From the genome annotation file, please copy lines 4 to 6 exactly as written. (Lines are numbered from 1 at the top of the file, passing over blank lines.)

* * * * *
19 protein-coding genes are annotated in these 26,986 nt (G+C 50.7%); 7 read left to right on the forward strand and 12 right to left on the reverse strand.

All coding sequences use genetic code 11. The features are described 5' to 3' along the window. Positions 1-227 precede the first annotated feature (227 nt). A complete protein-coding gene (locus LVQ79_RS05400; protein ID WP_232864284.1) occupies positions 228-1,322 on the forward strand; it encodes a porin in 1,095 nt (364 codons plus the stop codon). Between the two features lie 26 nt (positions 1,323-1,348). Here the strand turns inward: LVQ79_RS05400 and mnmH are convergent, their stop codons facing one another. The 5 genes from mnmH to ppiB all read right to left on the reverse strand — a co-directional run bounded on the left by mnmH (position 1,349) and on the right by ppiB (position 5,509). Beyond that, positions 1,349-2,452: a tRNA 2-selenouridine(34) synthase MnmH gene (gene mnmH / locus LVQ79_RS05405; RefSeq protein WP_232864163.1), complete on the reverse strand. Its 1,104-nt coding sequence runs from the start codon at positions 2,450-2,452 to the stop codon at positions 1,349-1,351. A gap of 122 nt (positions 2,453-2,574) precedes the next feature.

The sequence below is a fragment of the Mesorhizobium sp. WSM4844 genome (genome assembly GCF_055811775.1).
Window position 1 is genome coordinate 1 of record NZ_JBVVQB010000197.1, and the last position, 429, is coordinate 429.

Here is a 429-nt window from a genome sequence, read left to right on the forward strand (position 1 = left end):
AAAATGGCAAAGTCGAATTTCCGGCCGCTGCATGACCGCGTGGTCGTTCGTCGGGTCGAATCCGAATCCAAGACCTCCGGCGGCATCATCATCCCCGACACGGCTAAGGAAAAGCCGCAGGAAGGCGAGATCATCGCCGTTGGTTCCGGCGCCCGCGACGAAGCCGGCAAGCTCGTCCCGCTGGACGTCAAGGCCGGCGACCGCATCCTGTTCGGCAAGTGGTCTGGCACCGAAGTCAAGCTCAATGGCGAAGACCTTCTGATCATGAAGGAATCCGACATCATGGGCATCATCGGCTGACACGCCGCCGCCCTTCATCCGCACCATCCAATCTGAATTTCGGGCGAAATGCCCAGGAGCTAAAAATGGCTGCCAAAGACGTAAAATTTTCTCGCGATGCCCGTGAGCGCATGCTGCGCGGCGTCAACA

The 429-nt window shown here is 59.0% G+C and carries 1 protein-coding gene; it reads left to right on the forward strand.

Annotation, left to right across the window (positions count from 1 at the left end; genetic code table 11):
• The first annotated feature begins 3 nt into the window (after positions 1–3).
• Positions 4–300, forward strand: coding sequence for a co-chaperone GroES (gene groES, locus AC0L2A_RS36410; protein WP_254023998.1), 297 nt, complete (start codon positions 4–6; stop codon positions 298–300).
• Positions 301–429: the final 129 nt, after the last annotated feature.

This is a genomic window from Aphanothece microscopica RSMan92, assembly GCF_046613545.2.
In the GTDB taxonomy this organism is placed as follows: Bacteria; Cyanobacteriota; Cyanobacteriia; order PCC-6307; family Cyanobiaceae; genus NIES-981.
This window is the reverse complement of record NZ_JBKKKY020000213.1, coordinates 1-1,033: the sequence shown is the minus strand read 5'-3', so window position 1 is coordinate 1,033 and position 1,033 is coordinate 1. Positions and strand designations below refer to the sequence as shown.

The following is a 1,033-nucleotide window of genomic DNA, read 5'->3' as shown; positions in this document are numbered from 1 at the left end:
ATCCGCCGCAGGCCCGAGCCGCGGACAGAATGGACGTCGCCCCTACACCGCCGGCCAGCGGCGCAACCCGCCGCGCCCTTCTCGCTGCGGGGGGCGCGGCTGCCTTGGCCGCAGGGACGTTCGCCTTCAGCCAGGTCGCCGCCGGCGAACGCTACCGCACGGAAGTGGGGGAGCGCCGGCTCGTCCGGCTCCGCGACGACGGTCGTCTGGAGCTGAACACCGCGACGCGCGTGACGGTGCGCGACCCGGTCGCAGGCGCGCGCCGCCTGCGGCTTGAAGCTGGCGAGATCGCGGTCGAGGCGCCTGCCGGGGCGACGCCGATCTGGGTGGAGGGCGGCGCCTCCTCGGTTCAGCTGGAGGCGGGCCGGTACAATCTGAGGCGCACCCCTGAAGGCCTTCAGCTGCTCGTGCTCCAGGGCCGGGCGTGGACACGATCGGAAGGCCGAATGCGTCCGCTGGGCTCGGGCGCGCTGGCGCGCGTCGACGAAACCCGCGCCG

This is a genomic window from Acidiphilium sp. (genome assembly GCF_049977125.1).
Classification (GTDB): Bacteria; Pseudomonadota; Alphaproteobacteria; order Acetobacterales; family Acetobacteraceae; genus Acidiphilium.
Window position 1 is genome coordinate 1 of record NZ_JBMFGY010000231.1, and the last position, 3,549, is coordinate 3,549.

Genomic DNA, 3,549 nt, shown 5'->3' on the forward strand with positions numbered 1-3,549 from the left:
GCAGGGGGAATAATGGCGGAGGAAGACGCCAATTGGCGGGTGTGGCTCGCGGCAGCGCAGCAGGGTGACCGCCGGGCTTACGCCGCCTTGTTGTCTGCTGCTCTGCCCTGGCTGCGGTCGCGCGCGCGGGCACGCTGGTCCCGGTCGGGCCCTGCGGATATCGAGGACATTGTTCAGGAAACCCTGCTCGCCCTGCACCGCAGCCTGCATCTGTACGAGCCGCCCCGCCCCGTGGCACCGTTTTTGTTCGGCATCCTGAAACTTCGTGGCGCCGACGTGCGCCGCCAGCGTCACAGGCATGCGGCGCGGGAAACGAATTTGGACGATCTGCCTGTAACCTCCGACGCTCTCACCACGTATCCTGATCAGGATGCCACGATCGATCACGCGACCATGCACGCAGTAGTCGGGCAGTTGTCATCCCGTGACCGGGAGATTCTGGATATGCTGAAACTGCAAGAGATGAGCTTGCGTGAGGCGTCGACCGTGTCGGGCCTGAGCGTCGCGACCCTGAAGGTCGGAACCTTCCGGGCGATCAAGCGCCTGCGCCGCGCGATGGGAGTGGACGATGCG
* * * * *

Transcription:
Window position 1 is genome coordinate 1 of record NZ_JBVVQB010000197.1, and the last position, 429, is coordinate 429.

Here is a 429-nt window from a genome sequence, read left to right on the forward strand (position 1 = left end):
AAAATGGCAAAGTCGAATTTCCGGCCGCTGCATGACCGCGTGGTCGTTCGTCGGGTCGAATCCGAATCCAAGACCTCCGGCGGCATCATCATCCCCGACACGGCTAAGGAAAAGCCGCAGGAAGGCGAGATCATCGCCGTTGGTTCCGGCGCCCGCGACGAAGCCGGCAAGCTCGTCCCGCTGGACGTCAAGGCCGGCGACCGCATCCTGTTCGGCAAGTGGTCTGGCACCGAAGTCAAGCTCAATGGCGAAGACCTTCTGATCATGAAGGAATCCGACATCATGGGCATCATCGGCTGACACGCCGCCGCCCTTCATCCGCACCATCCAATCTGAATTTCGGGCGAAATGCCCAGGAGCTAAAAATGGCTGCCAAAGACGTAAAATTTTCTCGCGATGCCCGTGAGCGCATGCTGCGCGGCGTCAACA